At least five people were killed and five more were injured by three knife-wielding attackers in China's far western region of Xinjiang before. The attackers were later killed by the police in the restive Chinese province that borders Central Asia.
The attack took place on Tuesday evening in Pishan county in the southern part of Xinjiang, the government of Hotan prefecture said on Wednesday. "At present, social order is normal at the site, society is stable, and investigation work is under way," the statement said. However, it did not give any further details about the attackers or their motive behind the attack.
Hundreds of people have been killed in recent years in resource-rich Xinjiang, which is situated on the borders of central Asia, Pakistan, Afghanistan and India. The attacks are seen as an offshoot of the conflict between the ethnic Uighur minority and majority Han Chinese. China denies any sort of repression in Xinjiang.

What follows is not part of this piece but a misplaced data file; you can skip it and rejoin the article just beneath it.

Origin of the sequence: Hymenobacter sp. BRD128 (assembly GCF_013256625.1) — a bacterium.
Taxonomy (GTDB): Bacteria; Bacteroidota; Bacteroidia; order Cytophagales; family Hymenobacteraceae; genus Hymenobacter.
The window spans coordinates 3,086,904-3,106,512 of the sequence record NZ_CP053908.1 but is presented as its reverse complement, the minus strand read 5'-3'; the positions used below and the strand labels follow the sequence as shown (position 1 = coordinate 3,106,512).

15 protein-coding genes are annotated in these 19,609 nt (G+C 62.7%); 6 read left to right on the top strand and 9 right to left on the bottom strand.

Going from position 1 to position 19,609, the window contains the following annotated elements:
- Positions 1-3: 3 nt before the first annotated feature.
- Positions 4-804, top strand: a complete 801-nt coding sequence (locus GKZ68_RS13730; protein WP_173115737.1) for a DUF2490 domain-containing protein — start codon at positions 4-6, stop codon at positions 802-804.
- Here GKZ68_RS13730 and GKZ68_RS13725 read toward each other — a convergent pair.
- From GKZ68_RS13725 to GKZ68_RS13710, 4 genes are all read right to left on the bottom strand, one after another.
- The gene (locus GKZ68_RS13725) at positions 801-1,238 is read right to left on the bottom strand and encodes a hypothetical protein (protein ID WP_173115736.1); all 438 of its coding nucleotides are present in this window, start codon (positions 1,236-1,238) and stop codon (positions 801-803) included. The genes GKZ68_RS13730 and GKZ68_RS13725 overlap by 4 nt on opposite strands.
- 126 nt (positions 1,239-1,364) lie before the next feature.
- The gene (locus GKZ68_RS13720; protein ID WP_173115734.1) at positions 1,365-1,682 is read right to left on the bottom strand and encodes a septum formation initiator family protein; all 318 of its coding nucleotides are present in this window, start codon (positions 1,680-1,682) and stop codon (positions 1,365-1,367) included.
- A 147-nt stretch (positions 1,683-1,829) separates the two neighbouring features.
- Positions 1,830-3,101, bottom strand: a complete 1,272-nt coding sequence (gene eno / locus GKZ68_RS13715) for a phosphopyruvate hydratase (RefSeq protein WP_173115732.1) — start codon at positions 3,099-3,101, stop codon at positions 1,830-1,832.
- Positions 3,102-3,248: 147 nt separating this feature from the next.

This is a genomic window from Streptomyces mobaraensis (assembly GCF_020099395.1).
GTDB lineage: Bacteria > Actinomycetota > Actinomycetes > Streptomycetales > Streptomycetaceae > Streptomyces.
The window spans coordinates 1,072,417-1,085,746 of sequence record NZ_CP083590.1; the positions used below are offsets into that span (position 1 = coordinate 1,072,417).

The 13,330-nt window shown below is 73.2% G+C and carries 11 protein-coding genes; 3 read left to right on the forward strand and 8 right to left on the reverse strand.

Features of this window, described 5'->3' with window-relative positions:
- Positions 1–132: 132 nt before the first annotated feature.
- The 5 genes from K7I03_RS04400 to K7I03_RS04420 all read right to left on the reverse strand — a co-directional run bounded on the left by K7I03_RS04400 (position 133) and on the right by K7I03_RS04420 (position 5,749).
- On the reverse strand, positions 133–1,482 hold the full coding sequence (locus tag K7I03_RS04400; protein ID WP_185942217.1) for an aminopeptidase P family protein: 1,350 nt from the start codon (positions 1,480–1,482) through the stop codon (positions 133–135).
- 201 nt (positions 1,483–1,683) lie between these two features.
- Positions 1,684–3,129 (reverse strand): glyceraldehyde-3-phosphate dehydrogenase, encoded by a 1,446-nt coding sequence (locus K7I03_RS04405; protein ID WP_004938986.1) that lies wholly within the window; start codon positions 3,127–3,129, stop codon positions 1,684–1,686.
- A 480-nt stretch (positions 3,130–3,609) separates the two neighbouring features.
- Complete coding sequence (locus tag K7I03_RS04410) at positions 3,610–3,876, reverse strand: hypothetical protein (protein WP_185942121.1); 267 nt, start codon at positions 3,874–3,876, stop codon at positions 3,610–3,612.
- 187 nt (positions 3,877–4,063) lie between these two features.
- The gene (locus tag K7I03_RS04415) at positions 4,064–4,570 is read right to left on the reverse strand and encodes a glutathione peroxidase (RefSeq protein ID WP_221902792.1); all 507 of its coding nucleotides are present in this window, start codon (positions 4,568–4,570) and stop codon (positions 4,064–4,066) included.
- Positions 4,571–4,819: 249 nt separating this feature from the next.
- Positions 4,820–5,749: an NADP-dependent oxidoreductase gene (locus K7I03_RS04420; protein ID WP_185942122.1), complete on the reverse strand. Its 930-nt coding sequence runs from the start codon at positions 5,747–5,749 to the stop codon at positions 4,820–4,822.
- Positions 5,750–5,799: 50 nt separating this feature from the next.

The Chinese government has routinely blamed the separatist Islamist militants in Xinjiang for the violence. But rights groups and exiles claim that anger at Chinese suppression of religion the Uighur Islamic culture is the cause of the strife.
Pishan, also known as Guma in Uighur, has witnessed several attacks in recent years. In 2011, the police killed seven people whom they described as kidnappers aligned with a terror group.
According to Dilxat Raxit, spokesman for the World Uyghur Congress exile group, the latest incident was another example of Chinese repression. He said there was no way for people to show peaceful dissent. "Any provocation could lead to a clash," Raxit said in an e-mailed statement.
In December, five people were killed when attackers drove a vehicle into a government building. Last month, the authorities said that the police shot three of those terror suspects dead.